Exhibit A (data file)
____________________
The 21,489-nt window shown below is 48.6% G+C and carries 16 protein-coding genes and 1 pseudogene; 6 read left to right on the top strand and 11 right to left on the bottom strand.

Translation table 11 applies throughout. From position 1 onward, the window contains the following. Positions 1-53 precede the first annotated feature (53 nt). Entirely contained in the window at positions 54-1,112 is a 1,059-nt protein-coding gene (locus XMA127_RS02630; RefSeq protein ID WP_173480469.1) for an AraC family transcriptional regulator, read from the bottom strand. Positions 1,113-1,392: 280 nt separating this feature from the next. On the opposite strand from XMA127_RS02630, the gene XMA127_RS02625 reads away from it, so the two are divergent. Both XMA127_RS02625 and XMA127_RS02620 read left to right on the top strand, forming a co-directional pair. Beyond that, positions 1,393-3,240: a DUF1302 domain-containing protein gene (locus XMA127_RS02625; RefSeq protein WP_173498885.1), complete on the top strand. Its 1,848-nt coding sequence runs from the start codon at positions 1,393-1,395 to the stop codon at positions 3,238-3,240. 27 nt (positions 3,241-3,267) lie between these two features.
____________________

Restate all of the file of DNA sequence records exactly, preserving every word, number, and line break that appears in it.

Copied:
The 21,489-nt window shown below is 48.6% G+C and carries 16 protein-coding genes and 1 pseudogene; 6 read left to right on the top strand and 11 right to left on the bottom strand.

Translation table 11 applies throughout. From position 1 onward, the window contains the following. Positions 1-53 precede the first annotated feature (53 nt). Entirely contained in the window at positions 54-1,112 is a 1,059-nt protein-coding gene (locus XMA127_RS02630; RefSeq protein ID WP_173480469.1) for an AraC family transcriptional regulator, read from the bottom strand. Positions 1,113-1,392: 280 nt separating this feature from the next. On the opposite strand from XMA127_RS02630, the gene XMA127_RS02625 reads away from it, so the two are divergent. Both XMA127_RS02625 and XMA127_RS02620 read left to right on the top strand, forming a co-directional pair. Beyond that, positions 1,393-3,240: a DUF1302 domain-containing protein gene (locus XMA127_RS02625; RefSeq protein WP_173498885.1), complete on the top strand. Its 1,848-nt coding sequence runs from the start codon at positions 1,393-1,395 to the stop codon at positions 3,238-3,240. 27 nt (positions 3,241-3,267) lie between these two features.